Shock new figures show that ambulance crews are failing to meet their target response time in almost 40% of “life threatening” call-outs in the north and north-east.
Official data has revealed that since the start of 2017 there have been 3,839 responses to 999 calls which have taken too long in the north division, out of a total of 10,104.
The proportion of responses to “immediately life threatening (ILT)” incidents which were met within the eight-minute target has fallen in the division in every year since 2013, from 71.9% to 62.98% last year, and down to 59.3% in the first four months of 2018.
And the average response time has also dropped in each year in Grampian and the Highlands and islands, from 7.55 minutes in 2013 to 9.48 minutes this year.
Longest responses for ILT cases in the north division in 2017 included a patient waiting one hour and 25 minutes while unconscious and gasping, another who waited one hour and 23 minutes while unconscious, and someone who was “not alert” after an allergic reaction but waited one hour and 21 minutes.
North-east Labour MSP Lewis Macdonald expressed alarm at the figures last night, and demanded fresh investment in the life-saving service.
“When it comes to immediately life threatening calls every second can count, so it’s a matter of real concern that in over a third of incidents the target has not been met,” he said.
“The north is more rural when compared to other regions in Scotland, so one would expect response times to be longer but these figures are still worrying.
“Ambulance staff do a great job under real pressure and it’s vital that they get the support and resources they need.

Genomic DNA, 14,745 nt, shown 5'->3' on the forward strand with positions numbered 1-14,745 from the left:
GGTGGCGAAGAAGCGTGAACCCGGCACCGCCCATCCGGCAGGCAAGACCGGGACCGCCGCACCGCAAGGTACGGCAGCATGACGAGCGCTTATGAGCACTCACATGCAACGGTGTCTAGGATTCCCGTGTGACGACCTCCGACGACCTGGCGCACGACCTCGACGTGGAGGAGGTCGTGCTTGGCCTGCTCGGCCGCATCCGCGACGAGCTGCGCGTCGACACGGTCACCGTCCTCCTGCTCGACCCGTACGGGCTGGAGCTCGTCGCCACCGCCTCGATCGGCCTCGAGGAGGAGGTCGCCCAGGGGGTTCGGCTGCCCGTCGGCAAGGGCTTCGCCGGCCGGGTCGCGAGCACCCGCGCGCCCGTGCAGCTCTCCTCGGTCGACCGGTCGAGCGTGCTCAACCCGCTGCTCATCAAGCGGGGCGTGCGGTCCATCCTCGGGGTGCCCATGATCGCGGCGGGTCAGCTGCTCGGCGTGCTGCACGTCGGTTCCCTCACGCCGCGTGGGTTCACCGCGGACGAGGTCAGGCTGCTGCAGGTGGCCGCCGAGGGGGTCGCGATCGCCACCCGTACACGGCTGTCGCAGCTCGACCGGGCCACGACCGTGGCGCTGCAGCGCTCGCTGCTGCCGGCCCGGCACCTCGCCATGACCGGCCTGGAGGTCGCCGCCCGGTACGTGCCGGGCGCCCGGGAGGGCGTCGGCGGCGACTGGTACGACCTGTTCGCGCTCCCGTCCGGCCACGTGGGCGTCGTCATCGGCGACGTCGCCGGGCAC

“Demand on our health services including the ambulance service is increasing, and there must be the investment from the Scottish Government to meet this demand.”
In November 2016, the ambulance service changed its definition for Category A cases from “potentially immediately life threatening” incidents to “immediately life threatening incidents”, meaning fewer now fall within the eight-minute target.
As a result, the number of cases in north division which fell under the top category and target – which includes car crashes and heart attacks – plummeted from 17,719 in 2015 to 7,436 in 2017.
A Scottish Ambulance Service spokesman said: “Our new response model, implemented in 2016, is enabling us to prioritise the sickest, most seriously ill patients; as a result we have almost doubled survival rates for cardiac arrest patients since 2013 and an additional 62 people returned home to their families in 2016-17 compared to the previous year.
“Rather than attempting to get to all patients within eight minutes – an arbitrary, blanket target introduced in 1974 to cover the whole of the UK – this new model has enabled us to focus more on saving the lives of critically ill patients, such as those who have suffered a cardiac arrest, and improving outcomes for other patients.
“We are investing in training 1,000 new paramedics over five years and specifically recruiting more staff in the north of Scotland including eight new staff for our station in Elgin, nine new staff in Caithness and three new staff in west Grampian.
“In addition, our station in Dufftown will be changing from being on call to being covered 24/7.”
A Scottish Government spokesman said: “Our ambulance crews care for patients in some of the most remote parts of the UK.
“Even then, they reached 75% of patients in under 10 minutes and 96% within 20 minutes across the whole of Scotland in 2017, saving more lives year on year.
“While response time is an important, it is also the clinical expertise of ambulance teams that saves lives.
“We’ve invested almost £900 million in the Scottish Ambulance Service (SAS) in the last four years and are committed to supporting the service by training additional 1,000 paramedics over course of this parliament, building on the 16.5% rise in SAS staffing over the last decade.”